Online retailers, too, have been able to leverage the digital sphere to connect people and plants. Plantsome, which launched in Canada in March—nerve-rackingly, right as COVID-19 was hitting—delivers AAA-grade plant babies from local nurseries throughout B.C. and delivers them to your door.
The easy-to-navigate site features little icons over photos: a cat for pet-friendly, snapping fingers for ease of care. It also has its own app that monitors local weather (temperature, humidity, and more) to let you know when and how much to water, plus when to give it fertilizer. Plants arrive in a specially engineered box that keeps your new green friend intact.
“There’s a little more that goes into a plant than shipping a laptop or something,” Tholenaars says.
Plant Therapy, on the other hand, relies on its own team of couriers to give the plants the care they need for the journey.
“We couldn’t really be doing what we’re doing right now without social media and an online store. We don’t even have a store phone number; we find it easier to respond by social media or email,” Ramcharitar says.
Making plant-care info easy and accessible is also key.
“We want people to have success with their first and second plant. It goes back to mental health as part of it as well, just seeing success,” Ramcharitar explains. “One thing we try to express is there’s basic care tips for every plant, but every home is different. Some people keep the house warmer; some keep it cooler. So we do a lot of follow-up with our customers as well, utilizing social media and technology.”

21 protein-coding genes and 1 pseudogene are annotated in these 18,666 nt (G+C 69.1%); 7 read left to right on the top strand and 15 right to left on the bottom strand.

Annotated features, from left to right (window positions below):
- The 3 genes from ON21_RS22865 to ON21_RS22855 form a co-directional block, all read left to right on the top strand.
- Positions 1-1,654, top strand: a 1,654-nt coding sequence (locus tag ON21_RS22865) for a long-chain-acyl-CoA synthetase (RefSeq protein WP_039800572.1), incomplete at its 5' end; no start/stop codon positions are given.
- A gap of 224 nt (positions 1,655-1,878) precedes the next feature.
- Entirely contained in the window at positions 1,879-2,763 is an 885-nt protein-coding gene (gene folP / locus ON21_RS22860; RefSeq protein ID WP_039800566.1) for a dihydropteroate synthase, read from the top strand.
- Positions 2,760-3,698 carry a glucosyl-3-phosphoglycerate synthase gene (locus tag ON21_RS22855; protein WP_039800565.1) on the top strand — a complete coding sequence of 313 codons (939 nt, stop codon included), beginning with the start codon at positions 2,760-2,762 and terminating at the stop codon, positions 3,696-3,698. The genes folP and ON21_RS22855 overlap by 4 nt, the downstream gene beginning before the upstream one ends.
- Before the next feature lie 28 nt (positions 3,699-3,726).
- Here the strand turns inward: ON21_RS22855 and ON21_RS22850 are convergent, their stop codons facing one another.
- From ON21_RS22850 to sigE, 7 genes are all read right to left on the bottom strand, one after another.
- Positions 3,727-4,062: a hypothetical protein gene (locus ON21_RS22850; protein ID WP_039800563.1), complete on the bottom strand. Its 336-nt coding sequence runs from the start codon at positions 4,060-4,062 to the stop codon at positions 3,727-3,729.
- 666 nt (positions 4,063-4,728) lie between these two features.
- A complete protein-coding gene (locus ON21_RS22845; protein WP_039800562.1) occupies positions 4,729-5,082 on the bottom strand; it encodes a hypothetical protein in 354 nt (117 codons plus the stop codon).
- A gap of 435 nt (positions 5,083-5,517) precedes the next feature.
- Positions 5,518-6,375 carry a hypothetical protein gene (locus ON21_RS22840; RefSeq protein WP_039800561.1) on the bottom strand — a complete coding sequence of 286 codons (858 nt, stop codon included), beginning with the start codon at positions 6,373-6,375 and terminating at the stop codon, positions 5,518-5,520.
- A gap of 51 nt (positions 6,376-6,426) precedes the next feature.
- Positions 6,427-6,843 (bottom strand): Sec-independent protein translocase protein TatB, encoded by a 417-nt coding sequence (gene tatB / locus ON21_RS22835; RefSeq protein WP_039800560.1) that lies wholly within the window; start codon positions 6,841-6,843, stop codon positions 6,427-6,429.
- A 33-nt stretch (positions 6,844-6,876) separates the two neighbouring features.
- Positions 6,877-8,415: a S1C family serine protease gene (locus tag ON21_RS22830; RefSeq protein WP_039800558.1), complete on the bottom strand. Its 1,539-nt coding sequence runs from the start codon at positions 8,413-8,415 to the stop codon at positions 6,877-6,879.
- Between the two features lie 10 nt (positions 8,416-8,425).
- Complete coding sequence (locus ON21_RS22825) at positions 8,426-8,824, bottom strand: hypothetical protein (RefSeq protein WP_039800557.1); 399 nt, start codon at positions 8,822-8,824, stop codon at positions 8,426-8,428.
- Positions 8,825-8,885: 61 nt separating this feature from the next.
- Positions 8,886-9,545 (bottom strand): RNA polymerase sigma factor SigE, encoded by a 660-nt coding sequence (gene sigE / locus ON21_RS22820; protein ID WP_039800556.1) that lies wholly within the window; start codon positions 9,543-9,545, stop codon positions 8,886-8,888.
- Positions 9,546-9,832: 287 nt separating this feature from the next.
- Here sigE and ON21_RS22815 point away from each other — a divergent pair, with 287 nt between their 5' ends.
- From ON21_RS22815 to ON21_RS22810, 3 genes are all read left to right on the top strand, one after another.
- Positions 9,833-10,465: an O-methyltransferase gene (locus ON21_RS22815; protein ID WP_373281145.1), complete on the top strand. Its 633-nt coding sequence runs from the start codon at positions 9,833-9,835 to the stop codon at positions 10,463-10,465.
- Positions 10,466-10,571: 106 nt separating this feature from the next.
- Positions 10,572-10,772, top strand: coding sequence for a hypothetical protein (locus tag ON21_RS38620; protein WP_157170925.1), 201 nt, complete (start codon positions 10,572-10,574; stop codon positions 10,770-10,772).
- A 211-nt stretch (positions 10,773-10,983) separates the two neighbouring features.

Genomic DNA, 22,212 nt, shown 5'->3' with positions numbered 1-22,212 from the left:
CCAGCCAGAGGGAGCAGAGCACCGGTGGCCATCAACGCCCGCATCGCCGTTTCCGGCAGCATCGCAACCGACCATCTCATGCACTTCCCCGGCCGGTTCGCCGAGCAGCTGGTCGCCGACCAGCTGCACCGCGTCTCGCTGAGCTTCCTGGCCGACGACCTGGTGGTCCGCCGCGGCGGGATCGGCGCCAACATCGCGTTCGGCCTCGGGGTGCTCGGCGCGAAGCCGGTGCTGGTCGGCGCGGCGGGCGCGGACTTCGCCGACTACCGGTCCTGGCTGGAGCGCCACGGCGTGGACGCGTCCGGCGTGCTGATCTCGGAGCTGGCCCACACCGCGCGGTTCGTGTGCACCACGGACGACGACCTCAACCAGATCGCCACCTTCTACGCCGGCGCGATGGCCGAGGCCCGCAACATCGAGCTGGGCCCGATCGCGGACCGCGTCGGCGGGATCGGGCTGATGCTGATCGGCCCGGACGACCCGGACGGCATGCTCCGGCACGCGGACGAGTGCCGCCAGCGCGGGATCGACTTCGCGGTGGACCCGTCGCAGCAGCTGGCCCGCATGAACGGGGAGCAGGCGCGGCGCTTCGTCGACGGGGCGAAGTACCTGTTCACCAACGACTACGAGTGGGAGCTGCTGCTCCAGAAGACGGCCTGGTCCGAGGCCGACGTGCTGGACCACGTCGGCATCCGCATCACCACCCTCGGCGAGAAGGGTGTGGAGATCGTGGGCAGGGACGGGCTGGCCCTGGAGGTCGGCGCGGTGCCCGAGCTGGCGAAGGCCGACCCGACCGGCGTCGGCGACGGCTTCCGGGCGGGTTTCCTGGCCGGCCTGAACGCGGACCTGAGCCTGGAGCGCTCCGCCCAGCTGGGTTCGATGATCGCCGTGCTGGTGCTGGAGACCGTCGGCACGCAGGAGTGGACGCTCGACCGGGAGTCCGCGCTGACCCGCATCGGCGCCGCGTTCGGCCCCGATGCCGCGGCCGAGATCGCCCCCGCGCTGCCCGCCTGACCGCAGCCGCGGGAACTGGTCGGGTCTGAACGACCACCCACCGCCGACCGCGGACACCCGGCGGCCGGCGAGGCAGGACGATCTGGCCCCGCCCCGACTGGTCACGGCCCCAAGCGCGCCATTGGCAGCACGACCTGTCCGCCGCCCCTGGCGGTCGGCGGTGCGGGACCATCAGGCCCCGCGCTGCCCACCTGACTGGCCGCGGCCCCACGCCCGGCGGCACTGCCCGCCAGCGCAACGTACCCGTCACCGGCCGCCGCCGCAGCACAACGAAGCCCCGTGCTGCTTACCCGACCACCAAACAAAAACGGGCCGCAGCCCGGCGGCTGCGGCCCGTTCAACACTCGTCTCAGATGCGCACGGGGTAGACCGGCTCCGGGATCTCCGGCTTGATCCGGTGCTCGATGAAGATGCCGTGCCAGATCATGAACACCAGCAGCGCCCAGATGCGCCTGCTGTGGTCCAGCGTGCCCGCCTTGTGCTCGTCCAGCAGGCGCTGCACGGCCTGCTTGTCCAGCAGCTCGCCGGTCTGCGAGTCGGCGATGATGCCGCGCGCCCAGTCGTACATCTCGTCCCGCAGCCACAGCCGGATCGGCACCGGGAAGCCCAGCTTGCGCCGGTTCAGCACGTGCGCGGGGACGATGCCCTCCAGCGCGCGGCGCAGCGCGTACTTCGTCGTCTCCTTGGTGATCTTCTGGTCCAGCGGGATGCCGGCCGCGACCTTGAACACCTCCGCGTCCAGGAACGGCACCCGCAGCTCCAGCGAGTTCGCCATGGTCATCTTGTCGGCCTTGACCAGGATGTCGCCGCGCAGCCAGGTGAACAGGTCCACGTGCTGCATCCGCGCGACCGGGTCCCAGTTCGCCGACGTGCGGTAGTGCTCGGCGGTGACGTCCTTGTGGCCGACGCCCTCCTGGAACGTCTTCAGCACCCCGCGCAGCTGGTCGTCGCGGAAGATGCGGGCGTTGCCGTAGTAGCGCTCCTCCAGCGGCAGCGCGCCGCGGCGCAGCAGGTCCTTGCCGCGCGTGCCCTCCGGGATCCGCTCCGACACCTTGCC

With those variables in mind, here are two of the easiest-care varieties recommended by the home-delivery experts, followed by one for slightly more advanced plant lovers.
There are more than five dozen species of this sleek, serpentine, and ridiculously easy-to-care-for plant. Coming in different shades of green, snakes have vertical yellow or horizontal white stripes.
“They are very, very hardy and can take heat or take cold, low light or bright light,” Tholenaars says. Seek out the Sansevieria trifasciata, so dramatic it has served as prominent set decoration in cult flicks like Being John Malkovich and Blue Velvet. Or try the demure S. laurentii, with its dappled gray-green leaves.
The Zamioculcas zamiifolia adds height to empty corners, sprouting dark-green, shiny leaves. It can handle even the most dismal of light.
“It’s great for people starting to join the plant community who want to have something new in their home,” Simandl says.
Dubbing it the “camel of plants”, Plant Therapy includes it on its Easy Care Plants list with this straight-to-the-point Owners Status description: “I’ve never owned a plant before / I kill everything (Novice).”
The Ficus lyrata, or fiddle-leaf fig, is all the rage these days, its burst of large, shiny leaves a gorgeous foil to minimalistic, all-white décor.
“They’re stunning to look at. However, they do require you to spend a little more time and care to make sure the plant is thriving,” Tholenaars warns.
“You don’t want to overwater or underwater.”
And from Simandl: “We call it the Goldilocks of plants: it doesn’t want too much wet; it doesn’t want too much light. It’s pretty finicky.”